2nd Border Regiment, Multan 1890 (forum archive)

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File alt font awesome.svg Posted by plbramham » 25 Feb 2012, 17:34

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Where is Multan, posting of 2nd Btn 1890? Multan (or Mooltan) was a well-known military cantonment of British India, (now in the Punjab province of Pakistan.) The cantonment is a mile east of the city. It was usually occupied by a British infantry plus a battery of artillery, and two regiments of native infantry. Inside the fort is a 70 feet obelisk in memory of two British officers, Mr. Vans Agnew and Lieutenant Anderson, who were murdered in April 1848 at the outbreak of Mulraj's rebellion. In 1881 the population in the city and suburbs was 57,471, or including cantonments 68,674.

Multan’s Fort, which was destroyed by British forces remains only as a ruin. It was on a high mound of earth in the middle of the city. There is a park called the Fort Qasim Park. It has some memorials from the Raj era The colour "khaki" was also known as "Multani Mitti", meaning “mud of Multan”

From Encyclopedia Brittanica 1911:

MULTAN, or Mooltan, a city, district and division of British India, in the Punjab. The city is 4 m. from the left bank of the Chenab. It has a station on the North-Western railway. Pop. (1901), 87,394. The city is enclosed on three sides by a wall, but open towards the south, where the dry bed of the old Ravi intervenes between the houses and citadel. Large suburbs have grown up outside the wall since annexation in 1849. The cantonments form the headquarters of a brigade in the 3rd division of the northern army. Multan manufactures carpets, silk and cotton goods, shoes, glazed pottery and enamel work, and an annual horse fair. It is moreover one of the most important trade-centres in the Punjab. It is a station of the Church Missionary Society.
After the establishment of the council of regency of Lahore, difficulties arose between Mulraj, son and successor of Sawan Mal, and the British officials, which led to his rebellion, and culminated in the annexation of the whole of the Punjab. The city of Multan, after a stubborn defence, was carried by storm in January 1849. The district at once passed under direct British rule, and order was not disturbed even during the Mutiny. The Division Of Multan is the south-western division of the Punjab. It was abolished in 1884, but reconstituted in 1901. Its area is 29,516 sq. m. and its population in 1901 was 3,014,675. It includes the six districts of Mianwali, Jhang, Lyallpur, Multan, Muzaffargarh, and Dera Ghazi Khan.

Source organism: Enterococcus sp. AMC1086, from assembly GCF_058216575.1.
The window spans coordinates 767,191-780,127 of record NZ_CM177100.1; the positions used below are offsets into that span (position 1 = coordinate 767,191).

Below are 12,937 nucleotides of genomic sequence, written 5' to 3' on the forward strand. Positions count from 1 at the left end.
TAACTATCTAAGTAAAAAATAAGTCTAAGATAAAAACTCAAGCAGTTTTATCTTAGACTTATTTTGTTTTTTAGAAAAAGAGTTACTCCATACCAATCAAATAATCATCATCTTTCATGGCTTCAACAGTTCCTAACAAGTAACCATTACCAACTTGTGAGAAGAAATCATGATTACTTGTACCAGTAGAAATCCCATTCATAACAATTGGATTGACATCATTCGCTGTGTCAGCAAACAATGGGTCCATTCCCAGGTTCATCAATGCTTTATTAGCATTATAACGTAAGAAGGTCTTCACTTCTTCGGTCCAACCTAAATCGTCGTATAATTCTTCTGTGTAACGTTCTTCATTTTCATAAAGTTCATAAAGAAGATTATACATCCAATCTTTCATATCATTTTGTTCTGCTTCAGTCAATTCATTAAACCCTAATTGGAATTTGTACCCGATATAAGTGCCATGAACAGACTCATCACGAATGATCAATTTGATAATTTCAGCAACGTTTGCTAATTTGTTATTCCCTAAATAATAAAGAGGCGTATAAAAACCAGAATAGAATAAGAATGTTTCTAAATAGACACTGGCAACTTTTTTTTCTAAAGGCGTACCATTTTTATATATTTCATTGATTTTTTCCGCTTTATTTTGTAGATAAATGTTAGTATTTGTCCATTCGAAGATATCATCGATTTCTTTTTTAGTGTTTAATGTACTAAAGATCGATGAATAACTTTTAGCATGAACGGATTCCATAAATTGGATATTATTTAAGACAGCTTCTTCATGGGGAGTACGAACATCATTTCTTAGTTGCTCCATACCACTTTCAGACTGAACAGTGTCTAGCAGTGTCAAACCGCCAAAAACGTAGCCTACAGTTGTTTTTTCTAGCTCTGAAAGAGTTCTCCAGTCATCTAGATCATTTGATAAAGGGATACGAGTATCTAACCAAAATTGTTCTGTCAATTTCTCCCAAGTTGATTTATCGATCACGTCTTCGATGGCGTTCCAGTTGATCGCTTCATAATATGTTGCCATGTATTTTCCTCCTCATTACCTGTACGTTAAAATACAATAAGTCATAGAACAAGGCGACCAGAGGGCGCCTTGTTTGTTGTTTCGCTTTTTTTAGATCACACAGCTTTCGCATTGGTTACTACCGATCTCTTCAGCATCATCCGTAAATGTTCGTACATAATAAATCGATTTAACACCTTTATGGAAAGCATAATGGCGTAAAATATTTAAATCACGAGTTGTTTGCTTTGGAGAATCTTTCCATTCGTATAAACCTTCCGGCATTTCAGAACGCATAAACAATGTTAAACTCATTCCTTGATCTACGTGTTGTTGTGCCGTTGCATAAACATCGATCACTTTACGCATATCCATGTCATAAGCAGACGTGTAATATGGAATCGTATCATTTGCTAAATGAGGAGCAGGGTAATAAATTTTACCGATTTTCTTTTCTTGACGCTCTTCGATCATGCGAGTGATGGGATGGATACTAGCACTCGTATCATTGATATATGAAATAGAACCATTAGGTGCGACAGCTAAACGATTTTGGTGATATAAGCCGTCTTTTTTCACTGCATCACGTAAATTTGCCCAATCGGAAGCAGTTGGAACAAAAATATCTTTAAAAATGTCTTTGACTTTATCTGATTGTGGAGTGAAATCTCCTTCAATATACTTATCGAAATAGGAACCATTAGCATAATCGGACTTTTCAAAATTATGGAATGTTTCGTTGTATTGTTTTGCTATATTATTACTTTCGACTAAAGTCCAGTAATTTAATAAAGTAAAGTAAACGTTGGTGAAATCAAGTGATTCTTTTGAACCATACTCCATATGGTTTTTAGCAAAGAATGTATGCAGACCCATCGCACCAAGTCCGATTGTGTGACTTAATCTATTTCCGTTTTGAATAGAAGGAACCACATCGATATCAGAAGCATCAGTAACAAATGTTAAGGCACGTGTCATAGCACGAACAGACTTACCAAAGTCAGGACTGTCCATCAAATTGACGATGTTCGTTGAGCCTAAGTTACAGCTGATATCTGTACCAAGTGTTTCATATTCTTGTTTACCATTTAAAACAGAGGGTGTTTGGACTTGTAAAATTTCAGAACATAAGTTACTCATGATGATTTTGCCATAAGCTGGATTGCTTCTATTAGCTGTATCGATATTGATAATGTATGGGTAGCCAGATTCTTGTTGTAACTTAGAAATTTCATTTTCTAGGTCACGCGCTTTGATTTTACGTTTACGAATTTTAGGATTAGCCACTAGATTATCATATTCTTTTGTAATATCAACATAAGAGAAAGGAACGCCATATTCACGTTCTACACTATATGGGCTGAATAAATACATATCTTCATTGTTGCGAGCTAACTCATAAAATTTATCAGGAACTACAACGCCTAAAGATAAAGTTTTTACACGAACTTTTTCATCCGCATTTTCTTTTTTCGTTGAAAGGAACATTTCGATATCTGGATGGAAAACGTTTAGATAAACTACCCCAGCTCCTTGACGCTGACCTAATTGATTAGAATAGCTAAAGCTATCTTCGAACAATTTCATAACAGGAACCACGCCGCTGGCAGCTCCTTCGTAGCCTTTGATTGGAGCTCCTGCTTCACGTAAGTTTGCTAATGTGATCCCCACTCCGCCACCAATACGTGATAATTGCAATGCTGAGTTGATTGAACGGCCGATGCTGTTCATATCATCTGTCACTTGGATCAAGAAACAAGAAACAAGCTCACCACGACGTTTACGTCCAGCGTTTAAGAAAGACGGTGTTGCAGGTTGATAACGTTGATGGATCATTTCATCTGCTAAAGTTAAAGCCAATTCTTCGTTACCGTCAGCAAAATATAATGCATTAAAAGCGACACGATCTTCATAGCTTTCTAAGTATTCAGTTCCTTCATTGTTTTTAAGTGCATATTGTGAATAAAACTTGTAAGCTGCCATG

File alt font awesome.svg Posted by plbramham » 31 Oct 2012, 17:49

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Images from Multan postcards c.1910
File alt font awesome.svg Posted by kerchi » 04 Feb 2013, 18:02
Posts: 2160
In memory of
John Bardgett
(15309 L/Cpl.)

11th Border Regiment
Who died 1st July 1916.
Great images of Mooltan (that's how I prefer to say it).

Do you ever find that you prefer to pronounce and/or spell place names etc. as they were at the time before Governments changed or modernised their names? Or is it just me? Bombay will always be Bombay to me even though I know it is now Mumbai. Maybe our reading and researching of subject matters during certain periods provides a way of making us feel more comfortable with the way names were spelt and pronounced at the time.